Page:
During stressful times many people deviate from their normal skincare regimen or skip it all together. Not taking proper care of your skin can lead to issues, especially since stress alone ignites skin problems as outlined above.

Stress Is Even Linked To Skin Cancer Development

A 2005 study showed that long-term exposure to high levels of stress can actually increase the chances of developing skin cancer. Additionally, stress has been shown to speed up the spreading of cancerous cells throughout the body.

What can you do about stress? Take steps to minimize unnecessary stressors in your life while also handling stress better. Here are some suggestions:

  • Exercise regularly. Physical activity is proven to alleviate the effects of stress on the body.
  • Incorporate “me time” into your day. Regularly taking time to do things you enjoy will help.
  • Try stress relief techniques such as yoga, breathing exercises, and meditation.
  • Get plenty of sleep each night and drink lots of water
  • Develop a sound support system.

Keeping Stress Under Control

Stress is always going to be an inescapable part of living. However there are some simple and effective ways to help your body (and skin) better deal with stress:

Maintain a Skin-Care Routine

If you’re stressed, you may not feel like washing off your make-up at night or making time for a morning skin-care routine. But these practices do more than protect your skin. A daily skin-care routine gives you a chance to slow down, relax and practice self-care, thereby reducing your stress.

Eat Well and Exercise Daily

Eating healthy, whole foods reduces the inflammation that’s triggered by stress. Exercise is a great way to discharge stress hormones, and can help boost your energy and mood. The better your physical health, the less dramatically your body will react in acute moments of stress.

Get Plenty of Sleep

If you’re not getting 7-10 hours of sleep each night, very little else you do for your health will matter. Sleep is vital for protecting and healing the body and mind, and helps increase your resilience to stress.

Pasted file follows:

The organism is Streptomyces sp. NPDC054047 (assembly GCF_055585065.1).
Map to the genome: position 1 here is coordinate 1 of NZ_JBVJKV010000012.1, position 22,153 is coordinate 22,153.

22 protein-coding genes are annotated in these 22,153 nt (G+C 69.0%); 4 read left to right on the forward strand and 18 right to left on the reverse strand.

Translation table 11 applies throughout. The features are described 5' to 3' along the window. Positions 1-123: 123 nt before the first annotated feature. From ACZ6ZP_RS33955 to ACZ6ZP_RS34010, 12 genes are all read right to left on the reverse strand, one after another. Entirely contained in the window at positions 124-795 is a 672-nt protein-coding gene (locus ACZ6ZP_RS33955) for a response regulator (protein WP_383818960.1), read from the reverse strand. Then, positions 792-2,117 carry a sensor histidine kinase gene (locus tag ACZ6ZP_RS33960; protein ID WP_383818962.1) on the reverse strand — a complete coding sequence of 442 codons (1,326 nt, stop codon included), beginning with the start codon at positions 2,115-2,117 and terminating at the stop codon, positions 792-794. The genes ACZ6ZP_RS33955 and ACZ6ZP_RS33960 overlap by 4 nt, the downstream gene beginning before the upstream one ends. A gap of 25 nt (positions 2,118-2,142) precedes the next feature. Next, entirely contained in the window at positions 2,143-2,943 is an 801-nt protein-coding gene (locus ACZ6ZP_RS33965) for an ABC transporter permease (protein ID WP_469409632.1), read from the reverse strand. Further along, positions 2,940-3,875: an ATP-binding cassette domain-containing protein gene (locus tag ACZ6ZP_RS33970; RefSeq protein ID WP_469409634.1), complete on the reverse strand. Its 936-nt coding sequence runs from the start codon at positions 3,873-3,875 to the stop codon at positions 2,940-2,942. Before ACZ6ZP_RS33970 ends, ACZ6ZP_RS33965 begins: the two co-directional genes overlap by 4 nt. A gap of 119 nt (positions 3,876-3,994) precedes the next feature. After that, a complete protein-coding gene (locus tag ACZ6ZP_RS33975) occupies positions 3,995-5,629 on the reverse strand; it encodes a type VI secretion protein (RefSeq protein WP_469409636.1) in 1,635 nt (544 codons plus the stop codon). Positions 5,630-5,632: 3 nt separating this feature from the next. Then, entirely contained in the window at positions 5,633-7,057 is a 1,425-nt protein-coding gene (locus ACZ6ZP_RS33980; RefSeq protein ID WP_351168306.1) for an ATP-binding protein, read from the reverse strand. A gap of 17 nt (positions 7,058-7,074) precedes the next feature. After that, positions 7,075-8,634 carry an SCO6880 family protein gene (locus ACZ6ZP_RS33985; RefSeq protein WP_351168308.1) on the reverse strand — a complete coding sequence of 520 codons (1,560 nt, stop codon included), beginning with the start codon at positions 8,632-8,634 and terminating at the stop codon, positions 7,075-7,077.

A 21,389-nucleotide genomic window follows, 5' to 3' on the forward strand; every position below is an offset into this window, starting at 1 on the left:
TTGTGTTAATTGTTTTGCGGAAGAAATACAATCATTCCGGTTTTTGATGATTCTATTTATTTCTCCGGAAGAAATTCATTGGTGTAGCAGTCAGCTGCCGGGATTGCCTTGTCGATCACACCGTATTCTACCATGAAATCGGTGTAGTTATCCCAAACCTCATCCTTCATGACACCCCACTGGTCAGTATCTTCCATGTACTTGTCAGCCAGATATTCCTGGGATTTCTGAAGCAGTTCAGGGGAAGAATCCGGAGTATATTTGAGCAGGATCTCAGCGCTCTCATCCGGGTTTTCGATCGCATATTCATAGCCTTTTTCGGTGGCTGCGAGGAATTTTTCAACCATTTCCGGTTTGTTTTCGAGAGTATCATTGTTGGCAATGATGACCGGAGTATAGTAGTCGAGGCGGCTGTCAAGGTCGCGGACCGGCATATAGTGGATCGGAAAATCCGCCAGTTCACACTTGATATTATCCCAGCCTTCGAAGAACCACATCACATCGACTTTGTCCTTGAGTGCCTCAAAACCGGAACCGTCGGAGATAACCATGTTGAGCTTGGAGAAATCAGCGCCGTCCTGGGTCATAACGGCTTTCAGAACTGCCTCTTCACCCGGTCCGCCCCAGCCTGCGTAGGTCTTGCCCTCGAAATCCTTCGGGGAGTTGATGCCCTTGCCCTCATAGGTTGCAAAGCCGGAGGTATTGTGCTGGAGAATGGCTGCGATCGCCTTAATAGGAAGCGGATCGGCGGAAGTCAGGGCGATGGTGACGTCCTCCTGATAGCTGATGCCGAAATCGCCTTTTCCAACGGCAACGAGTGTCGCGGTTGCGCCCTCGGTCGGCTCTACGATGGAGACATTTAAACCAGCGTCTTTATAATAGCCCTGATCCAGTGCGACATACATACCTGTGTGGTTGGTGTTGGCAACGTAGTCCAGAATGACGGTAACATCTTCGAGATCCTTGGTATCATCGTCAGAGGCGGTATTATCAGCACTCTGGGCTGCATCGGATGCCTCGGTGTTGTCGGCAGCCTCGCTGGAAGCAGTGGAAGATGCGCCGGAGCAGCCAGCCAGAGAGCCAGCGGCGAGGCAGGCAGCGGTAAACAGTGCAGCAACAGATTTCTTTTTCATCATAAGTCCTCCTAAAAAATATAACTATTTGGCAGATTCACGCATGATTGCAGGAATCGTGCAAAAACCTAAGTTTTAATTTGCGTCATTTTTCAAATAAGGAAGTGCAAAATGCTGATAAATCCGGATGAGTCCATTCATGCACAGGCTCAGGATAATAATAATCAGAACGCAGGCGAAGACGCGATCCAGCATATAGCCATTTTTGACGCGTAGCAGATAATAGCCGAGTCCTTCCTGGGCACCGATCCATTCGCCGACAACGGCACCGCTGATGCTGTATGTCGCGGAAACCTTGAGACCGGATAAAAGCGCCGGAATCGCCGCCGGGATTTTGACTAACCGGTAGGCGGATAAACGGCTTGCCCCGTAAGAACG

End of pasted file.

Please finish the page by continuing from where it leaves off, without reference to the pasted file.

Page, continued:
Practice Yoga and Meditation

Yoga, meditation and other body-mind practices help you connect to calm in moments of stress. These ancient arts will also teach you how to transform your reactions into calm, measured responses.

Find Methods of Self-Care

Schedule time each week to participate in activities which fill you with energy, versus depleting you. Read a book, take a warm bath, go for a hike, or enjoy brunch with friends.

Choose Valuable Coping Skills

When the going gets tough, turning to a counselor, therapist, or spiritual advisor is far more beneficial than escaping with drugs or alcohol. These vices not only cause more problems than they solve, but they’re terrible for your skin!

Reducing stress should be a health priority at any age. Not only will your quality of life improve, but so will your skin.

Treatments That Reverse Stress Damage

Beyond practicing stress coping techniques, there are also many great cosmetic treatments that work to both help the skin deal with stress and reverse any negative effects. Great stress fighting treatments include:

Chemical Peels: Topically applied formulas that revitalize the skin surface by creating an even and controlled shedding of the skin cells. Chemical peels create a fresh appearance and a smoother skin surface while removing skin damage.

Micro-Needling: An innovative skin rejuvenation treatment that spurs the production of new collagen and elastin fibers that thicken the skin and reduce the appearance of wrinkles, acne scarring, sun damage, and stretch marks. Learn more about micro-needling.

Facials: We offer several different types of facials to leave the skin feeling refreshed and renewed. Facials can be performed to cleanse, exfoliate, and rehydrate the skin.

Laser Treatments: Non-invasive treatments utilize light, ultrasound, or radiofrequency to tighten or resurface the skin. Laser treatments like Thermage and Ultherapy can stimulate the production of new collagen while resurfacing lasers like Fraxel can improve the appearance of aging or sun damaged skin, fine lines and wrinkles, acne scars, stretch marks or uneven pigmentation.

 


Lela Lankerani, MD

Lela Lankerani D.O. received her undergraduate degree in Biology at Washington University where she graduated cum laude. Dr. Lankerani has published articles in several scientific journals and has presented at national scholarly meetings including the American Academy of Dermatology and American Osteopathic Academy of Dermatology.


Leave a Reply